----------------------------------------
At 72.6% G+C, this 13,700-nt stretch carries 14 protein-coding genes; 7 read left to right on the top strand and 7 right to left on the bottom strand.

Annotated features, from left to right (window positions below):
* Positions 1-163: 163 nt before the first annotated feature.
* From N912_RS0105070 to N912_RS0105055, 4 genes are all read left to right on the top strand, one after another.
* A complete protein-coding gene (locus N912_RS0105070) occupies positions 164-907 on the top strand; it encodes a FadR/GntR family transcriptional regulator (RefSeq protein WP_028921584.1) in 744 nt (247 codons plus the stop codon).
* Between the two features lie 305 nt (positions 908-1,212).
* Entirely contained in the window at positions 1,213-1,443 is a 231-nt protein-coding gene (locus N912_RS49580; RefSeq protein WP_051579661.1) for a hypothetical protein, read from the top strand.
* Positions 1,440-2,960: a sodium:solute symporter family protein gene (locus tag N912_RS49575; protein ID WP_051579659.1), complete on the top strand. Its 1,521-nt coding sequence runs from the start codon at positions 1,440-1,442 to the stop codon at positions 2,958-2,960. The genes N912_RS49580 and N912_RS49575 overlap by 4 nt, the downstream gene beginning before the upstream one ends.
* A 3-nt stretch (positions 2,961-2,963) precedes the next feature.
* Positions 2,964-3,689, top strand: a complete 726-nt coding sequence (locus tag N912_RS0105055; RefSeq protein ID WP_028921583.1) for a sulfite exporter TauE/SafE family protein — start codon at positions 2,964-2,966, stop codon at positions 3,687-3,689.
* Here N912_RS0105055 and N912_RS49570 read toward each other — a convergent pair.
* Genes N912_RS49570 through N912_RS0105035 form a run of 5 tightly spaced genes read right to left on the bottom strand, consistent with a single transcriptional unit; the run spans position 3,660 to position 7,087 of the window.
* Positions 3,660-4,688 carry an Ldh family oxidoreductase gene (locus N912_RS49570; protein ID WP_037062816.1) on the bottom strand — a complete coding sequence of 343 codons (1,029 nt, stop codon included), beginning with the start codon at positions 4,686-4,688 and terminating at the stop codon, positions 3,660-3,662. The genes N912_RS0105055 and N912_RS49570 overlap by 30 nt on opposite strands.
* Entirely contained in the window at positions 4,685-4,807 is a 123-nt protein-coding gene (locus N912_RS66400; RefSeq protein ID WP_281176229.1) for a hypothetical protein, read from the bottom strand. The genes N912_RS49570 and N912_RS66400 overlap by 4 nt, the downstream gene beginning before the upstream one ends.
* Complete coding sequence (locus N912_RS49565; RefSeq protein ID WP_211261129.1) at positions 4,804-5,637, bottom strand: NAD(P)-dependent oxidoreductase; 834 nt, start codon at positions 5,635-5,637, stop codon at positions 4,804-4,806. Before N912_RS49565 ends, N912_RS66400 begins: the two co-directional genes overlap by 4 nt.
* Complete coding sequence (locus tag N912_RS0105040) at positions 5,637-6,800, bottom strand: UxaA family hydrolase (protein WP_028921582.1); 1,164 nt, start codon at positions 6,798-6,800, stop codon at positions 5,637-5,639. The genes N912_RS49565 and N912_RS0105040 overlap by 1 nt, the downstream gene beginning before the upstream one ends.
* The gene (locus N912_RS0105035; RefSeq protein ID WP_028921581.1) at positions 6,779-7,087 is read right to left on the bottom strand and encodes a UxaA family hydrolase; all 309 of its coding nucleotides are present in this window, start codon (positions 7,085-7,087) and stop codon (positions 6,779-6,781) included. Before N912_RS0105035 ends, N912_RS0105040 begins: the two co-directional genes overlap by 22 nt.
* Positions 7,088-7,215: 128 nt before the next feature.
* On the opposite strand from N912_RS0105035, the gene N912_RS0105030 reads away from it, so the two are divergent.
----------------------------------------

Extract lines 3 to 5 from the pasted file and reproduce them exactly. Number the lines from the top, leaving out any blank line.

* Positions 1-163: 163 nt before the first annotated feature.
* From N912_RS0105070 to N912_RS0105055, 4 genes are all read left to right on the top strand, one after another.
* A complete protein-coding gene (locus N912_RS0105070) occupies positions 164-907 on the top strand; it encodes a FadR/GntR family transcriptional regulator (RefSeq protein WP_028921584.1) in 744 nt (247 codons plus the stop codon).